Now here’s a punt for you. No sooner have Amelia Earhart’s bones been identified on a remote Pacific island, when up pops her treasured Leica on eBay for a tidy £50,000.
Is it worth it? Is it genuine? It comes a with back story that could be plausible and the seller says that it was part of a larger lot of cameras he sold at a Mctear’s Auctioneers in Glasgow in March 2017.
The Leica I, made around 1926/7 has a fixed 5cm Elmar and comes with some film canisters, a purse to hold filters and a vertical rangefinder. A similar but unattributed camera and accessories would be worth between £1,200 and £1,500, according to Ivor Cooper of Red Dot Cameras. The signed card, if genuine, could be worth perhaps £1,000 but the problem is in tying the two items together. If this could be done successfully then the whole would be worth a lot more than the sum of the parts.
Here’s the blurb from the listing, unedited so don’t blame me for the typos:
“Im selling Amelia Earharts camera which was gifted by her to a family memeber in 1933 after returning back from a trip to Chicago with her Husband.
“The camera has been in my family possesion since that time and has been in long term storage, the camera appears to be working correctly.
“The hand signed card was personally signed by Amelia and given to my Grandfather along with the camera by Amelia Earhart back in 1933 in Rye New York
“Everything is authentic , Ive known this camera all my life — the signed card is almost like new as it has been stored carefully — will post world wide —I would like the camera to go to a museum if possible.
“Please note I have absolutely nothing to prove that this was in fact Miss Earharts Camera and research would need to be done to confirm such, I have absolutely no idea how to do that myself. From memory over 40 years ago my Father told me that she found it fidly to load, Miss Earhart may have studied Photography , my Grandfather had said as much and described her as a keen photographer , she preffered a Kodak folding camera as I recall being told, she was also described as very nice and down to earth.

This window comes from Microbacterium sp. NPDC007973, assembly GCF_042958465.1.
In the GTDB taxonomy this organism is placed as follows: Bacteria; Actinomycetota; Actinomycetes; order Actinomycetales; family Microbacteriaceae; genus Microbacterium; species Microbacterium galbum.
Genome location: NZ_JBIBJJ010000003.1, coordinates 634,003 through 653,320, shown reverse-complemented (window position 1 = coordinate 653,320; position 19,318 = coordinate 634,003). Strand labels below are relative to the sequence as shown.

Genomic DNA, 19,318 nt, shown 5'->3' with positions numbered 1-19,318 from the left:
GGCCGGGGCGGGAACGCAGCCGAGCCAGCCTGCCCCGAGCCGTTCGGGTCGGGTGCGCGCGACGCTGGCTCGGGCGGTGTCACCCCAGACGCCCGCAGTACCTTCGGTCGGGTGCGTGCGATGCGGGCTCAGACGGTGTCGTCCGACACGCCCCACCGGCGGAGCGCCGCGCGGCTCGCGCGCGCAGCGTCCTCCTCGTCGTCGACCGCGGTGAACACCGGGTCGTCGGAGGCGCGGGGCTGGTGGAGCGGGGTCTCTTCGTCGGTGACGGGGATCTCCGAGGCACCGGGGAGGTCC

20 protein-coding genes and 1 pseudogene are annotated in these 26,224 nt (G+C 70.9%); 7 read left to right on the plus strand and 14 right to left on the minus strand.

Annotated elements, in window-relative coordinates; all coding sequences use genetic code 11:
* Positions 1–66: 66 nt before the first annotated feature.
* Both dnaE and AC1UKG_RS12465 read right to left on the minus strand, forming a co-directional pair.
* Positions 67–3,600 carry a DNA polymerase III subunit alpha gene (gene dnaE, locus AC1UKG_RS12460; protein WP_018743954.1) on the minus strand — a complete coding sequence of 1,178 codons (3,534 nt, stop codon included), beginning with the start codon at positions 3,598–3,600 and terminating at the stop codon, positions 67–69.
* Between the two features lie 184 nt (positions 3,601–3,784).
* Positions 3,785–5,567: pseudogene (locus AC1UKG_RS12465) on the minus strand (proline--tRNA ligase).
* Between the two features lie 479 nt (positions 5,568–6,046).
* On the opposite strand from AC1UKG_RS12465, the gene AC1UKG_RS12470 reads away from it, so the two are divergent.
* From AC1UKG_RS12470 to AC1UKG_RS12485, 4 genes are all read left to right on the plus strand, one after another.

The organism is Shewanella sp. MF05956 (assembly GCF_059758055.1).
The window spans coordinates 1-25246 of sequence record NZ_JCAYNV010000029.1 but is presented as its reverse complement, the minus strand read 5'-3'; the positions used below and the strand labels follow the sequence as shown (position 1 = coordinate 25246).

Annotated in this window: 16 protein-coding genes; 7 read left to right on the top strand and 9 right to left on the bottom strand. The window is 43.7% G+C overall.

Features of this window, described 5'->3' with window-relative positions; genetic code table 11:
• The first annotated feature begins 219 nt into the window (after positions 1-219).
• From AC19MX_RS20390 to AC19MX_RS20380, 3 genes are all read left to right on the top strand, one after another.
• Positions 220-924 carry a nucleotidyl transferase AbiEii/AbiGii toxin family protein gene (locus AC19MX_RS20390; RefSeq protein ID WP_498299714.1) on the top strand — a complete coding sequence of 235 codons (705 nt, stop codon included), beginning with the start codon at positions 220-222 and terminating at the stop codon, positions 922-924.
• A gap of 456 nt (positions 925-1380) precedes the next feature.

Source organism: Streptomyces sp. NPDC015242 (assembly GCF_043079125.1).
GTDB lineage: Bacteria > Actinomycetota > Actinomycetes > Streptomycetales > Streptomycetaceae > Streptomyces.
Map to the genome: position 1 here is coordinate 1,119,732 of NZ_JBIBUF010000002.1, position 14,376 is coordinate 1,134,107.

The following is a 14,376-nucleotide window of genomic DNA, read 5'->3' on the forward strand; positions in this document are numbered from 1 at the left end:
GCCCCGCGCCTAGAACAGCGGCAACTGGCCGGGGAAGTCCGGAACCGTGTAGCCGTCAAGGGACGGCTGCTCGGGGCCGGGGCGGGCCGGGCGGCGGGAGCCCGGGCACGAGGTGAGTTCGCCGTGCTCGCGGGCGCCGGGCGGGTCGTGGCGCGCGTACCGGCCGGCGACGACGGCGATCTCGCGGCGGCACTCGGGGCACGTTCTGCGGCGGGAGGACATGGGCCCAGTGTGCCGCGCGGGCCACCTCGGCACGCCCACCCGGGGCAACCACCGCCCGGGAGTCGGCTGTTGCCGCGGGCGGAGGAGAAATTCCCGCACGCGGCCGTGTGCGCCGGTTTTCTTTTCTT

“Amelias camera was at Mctears Auction house in Glasgow in march 2017, it was part of a rather large collection of cameras that I sold through Mctears , Unfortuantely the auction house could not find enough interest in the UK for Amelias camera and as such the camera remained unsold. I can say this as I want to be totaly transparent. Auction estimate was 10- £15000. The last picture is from Mctears Auction house, I was there on the day that picture was taken, Mctears had used a trade gazzette to advertise the collection and as such I considered some items were sold at less than their true value and then re sold on by dealers at a profit later.
“I do understand that Provenance is an issue, If I had that the camera would be worth Millions, not thousands. I had Bonhams Auctions out in 2016 who said as much when they inspected the camera.”
You have another 25 days or so to get your bids in. Stock up your PayPal account. Or you can buy it now for £50,000, taking quite a lot on trust.
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